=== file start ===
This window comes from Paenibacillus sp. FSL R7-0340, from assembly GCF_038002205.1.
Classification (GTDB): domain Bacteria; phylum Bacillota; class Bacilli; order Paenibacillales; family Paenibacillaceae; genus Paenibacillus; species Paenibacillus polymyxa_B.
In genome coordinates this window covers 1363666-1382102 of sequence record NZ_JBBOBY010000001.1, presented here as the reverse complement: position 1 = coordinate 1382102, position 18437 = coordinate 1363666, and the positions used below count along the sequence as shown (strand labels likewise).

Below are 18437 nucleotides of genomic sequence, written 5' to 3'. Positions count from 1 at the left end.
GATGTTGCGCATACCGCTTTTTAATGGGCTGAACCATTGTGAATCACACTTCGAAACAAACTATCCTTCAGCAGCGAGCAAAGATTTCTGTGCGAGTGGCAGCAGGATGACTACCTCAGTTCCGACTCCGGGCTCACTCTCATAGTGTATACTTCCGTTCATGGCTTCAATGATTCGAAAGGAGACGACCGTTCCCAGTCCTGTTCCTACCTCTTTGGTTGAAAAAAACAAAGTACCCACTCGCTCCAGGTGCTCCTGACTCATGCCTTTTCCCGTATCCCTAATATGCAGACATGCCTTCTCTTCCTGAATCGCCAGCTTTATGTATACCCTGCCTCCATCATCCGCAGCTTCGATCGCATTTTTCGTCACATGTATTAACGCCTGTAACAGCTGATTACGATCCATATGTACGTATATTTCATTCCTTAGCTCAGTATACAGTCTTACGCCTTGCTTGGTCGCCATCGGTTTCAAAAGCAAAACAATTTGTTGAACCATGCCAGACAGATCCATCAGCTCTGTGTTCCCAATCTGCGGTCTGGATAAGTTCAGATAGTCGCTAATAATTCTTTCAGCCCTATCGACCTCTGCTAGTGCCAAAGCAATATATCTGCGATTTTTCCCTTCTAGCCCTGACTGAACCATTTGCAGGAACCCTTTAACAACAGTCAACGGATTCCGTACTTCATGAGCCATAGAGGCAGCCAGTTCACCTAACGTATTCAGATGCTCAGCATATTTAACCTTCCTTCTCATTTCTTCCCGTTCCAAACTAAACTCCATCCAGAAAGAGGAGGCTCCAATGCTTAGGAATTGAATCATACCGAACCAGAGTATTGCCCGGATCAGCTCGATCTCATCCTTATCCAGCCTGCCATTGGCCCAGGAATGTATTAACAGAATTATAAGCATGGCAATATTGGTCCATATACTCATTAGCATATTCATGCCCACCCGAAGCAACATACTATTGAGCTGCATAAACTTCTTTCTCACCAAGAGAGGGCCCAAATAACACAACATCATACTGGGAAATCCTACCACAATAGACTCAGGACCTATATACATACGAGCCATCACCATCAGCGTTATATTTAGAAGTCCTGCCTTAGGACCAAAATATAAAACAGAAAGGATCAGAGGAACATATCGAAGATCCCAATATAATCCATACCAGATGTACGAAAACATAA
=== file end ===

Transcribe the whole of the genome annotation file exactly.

This window comes from Paenibacillus sp. FSL R7-0340, from assembly GCF_038002205.1.
Classification (GTDB): domain Bacteria; phylum Bacillota; class Bacilli; order Paenibacillales; family Paenibacillaceae; genus Paenibacillus; species Paenibacillus polymyxa_B.
In genome coordinates this window covers 1363666-1382102 of sequence record NZ_JBBOBY010000001.1, presented here as the reverse complement: position 1 = coordinate 1382102, position 18437 = coordinate 1363666, and the positions used below count along the sequence as shown (strand labels likewise).

Below are 18437 nucleotides of genomic sequence, written 5' to 3'. Positions count from 1 at the left end.
GATGTTGCGCATACCGCTTTTTAATGGGCTGAACCATTGTGAATCACACTTCGAAACAAACTATCCTTCAGCAGCGAGCAAAGATTTCTGTGCGAGTGGCAGCAGGATGACTACCTCAGTTCCGACTCCGGGCTCACTCTCATAGTGTATACTTCCGTTCATGGCTTCAATGATTCGAAAGGAGACGACCGTTCCCAGTCCTGTTCCTACCTCTTTGGTTGAAAAAAACAAAGTACCCACTCGCTCCAGGTGCTCCTGACTCATGCCTTTTCCCGTATCCCTAATATGCAGACATGCCTTCTCTTCCTGAATCGCCAGCTTTATGTATACCCTGCCTCCATCATCCGCAGCTTCGATCGCATTTTTCGTCACATGTATTAACGCCTGTAACAGCTGATTACGATCCATATGTACGTATATTTCATTCCTTAGCTCAGTATACAGTCTTACGCCTTGCTTGGTCGCCATCGGTTTCAAAAGCAAAACAATTTGTTGAACCATGCCAGACAGATCCATCAGCTCTGTGTTCCCAATCTGCGGTCTGGATAAGTTCAGATAGTCGCTAATAATTCTTTCAGCCCTATCGACCTCTGCTAGTGCCAAAGCAATATATCTGCGATTTTTCCCTTCTAGCCCTGACTGAACCATTTGCAGGAACCCTTTAACAACAGTCAACGGATTCCGTACTTCATGAGCCATAGAGGCAGCCAGTTCACCTAACGTATTCAGATGCTCAGCATATTTAACCTTCCTTCTCATTTCTTCCCGTTCCAAACTAAACTCCATCCAGAAAGAGGAGGCTCCAATGCTTAGGAATTGAATCATACCGAACCAGAGTATTGCCCGGATCAGCTCGATCTCATCCTTATCCAGCCTGCCATTGGCCCAGGAATGTATTAACAGAATTATAAGCATGGCAATATTGGTCCATATACTCATTAGCATATTCATGCCCACCCGAAGCAACATACTATTGAGCTGCATAAACTTCTTTCTCACCAAGAGAGGGCCCAAATAACACAACATCATACTGGGAAATCCTACCACAATAGACTCAGGACCTATATACATACGAGCCATCACCATCAGCGTTATATTTAGAAGTCCTGCCTTAGGACCAAAATATAAAACAGAAAGGATCAGAGGAACATATCGAAGATCCCAATATAATCCATACCAGATGTACGAAAACATAA